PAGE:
Crushing Family and Medical Leave Program Pushing through Legislature

As I write this on Tuesday afternoon, a bill is being discussed in a state legislative committee that would add a major new mandate on employers and employees.

Senate Bill 188, known as the Family and Medical Leave Insurance Program or FAMLI. SB 188, would create a government-run employee leave program funded with a payroll tax on Colorado employers and employees. While paid leave is a desirable benefit, we do not support mandating an inflexible one-size-fits-all on Colorado employers.

Per the Colorado Competitive Council:

  • “This bill creates a mandatory Family and Medical Leave Insurance (FAMLI) program, providing partial wage replacement (up to $1,000 per week) to eligible individuals who take leave from work to care for a new child or a family member with a serious medical condition, because of a serious medical condition of their own or due to certain needs arising from a family member’s active duty service.
  • It requires employees and employers to each pay 50 percent of the cost of the premium, which will start at .52 percent of an employees’ annual earnings. The percentage payroll tax will adjust based on premium needs in subsequent years and is capped at .99 percent for employers.
  • Premiums are discounted for the public sector and companies with less than 10 employees.
  • The program will be implemented in January 2022, with the collection of payroll tax beginning in July 2020.
  • Employees are eligible for up to 16 weeks of leave after working 680 hours – or 17 full-time weeks – in a one-year period.”

The Colorado Competitive Council cites a number of concerns:

  • There are no exceptions to this mandate, potentially resulting in a reduction of benefits for employees who already have more generous paid leave. SB 188 mandates participation via payroll tax by all employers and employees, including those who today offer a paid leave program. Rather than incenting companies to do more, this bill punishes companies that already offer generous leave programs, forcing them to administer multiple programs and weave together benefits. Although they bear an administrative burden with the state program, employers will not be compensated for their administrative costs. A possible consequence of this bill would be a reduction of benefits for many Colorado employees who today have paid leave programs.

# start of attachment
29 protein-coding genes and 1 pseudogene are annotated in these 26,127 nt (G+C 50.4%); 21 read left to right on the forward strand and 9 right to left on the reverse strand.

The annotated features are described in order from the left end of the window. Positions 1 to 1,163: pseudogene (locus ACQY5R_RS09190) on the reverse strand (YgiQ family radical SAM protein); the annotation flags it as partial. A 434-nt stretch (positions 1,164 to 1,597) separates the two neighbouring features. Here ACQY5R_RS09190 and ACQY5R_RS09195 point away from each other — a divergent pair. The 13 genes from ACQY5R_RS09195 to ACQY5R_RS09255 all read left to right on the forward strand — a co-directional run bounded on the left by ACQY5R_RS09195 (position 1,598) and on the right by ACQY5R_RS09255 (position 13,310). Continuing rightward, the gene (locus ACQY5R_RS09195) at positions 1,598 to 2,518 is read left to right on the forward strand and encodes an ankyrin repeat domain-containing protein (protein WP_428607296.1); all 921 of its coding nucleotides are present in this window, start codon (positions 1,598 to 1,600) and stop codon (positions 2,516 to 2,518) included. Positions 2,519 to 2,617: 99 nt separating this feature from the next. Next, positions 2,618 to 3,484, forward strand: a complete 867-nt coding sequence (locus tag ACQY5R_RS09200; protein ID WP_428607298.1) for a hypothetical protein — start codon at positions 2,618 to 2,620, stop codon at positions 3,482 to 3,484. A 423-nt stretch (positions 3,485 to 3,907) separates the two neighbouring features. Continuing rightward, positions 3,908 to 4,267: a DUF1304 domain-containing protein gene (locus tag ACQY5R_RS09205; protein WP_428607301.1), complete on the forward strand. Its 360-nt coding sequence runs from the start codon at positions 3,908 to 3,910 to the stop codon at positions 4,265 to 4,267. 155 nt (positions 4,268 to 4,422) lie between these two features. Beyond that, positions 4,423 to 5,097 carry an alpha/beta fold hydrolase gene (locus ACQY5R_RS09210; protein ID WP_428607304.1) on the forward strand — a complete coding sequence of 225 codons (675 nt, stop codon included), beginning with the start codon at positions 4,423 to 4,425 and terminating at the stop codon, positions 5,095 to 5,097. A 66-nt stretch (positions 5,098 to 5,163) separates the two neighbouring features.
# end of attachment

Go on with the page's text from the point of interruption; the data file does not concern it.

• The costs of this program are being understated and will grow significantly over time. The financial viability of the program is a big unknown. As proposed, it has higher payouts and broader eligibility than almost every other state-sponsored program in the country. In just four years it will cost almost $1 billion. And, the scary part is the law builds in a mechanism that will push premium rates even higher in future years.
  • The private sector is forced to subsidize the public sector to help pay for the costly program. Then, of course, because SB 188 is so costly, the legislature is proposing to give government a deep discount on the payroll tax, in effect forcing nonprofits, businesses and their employees to subsidize government budgets and public employees.
  • The proposal provides among the highest payouts in the country. Under Senate Bill 188, after only 17 weeks of full-time employment employees could be eligible for up to 16 weeks of leave. This is a problem for most organizations but particularly ones that employ seasonal and short-term workers.
  • FAMLI eligibility requirements don’t align with federal family leave programs. Eligibility for benefits under Senate Bill 188 do not align with the Federal Family & Medical Leave Act (FMLA). The result will be eligibility inconsistencies and confusion. And the generous eligibility is an invitation for abuse. A covered person can be granted leave for any individual with which they have a “significant personal bond.”
  • The cost and administrative burden on small businesses is crippling. This is an inflexible mandate. Employers, especially small- and medium-sized employers and nonprofits, will struggle to comply with SB 188. 
  • The program could hurt employees, rather than help them. Then there’s the matter of how companies will pay for this new program. For some it will mean eliminating positions and / or cutting other benefits. Many employers, including nonprofits, won’t have the luxury of passing the new cost on to their customer, members, or constituents by increasing their prices. That means cutting costs.
  • Finally, many employees will never realize a benefit for the lost wages they pay into this program.

If you want to know more about Senate Bill 188, you can find an overview and a link to the full bill here.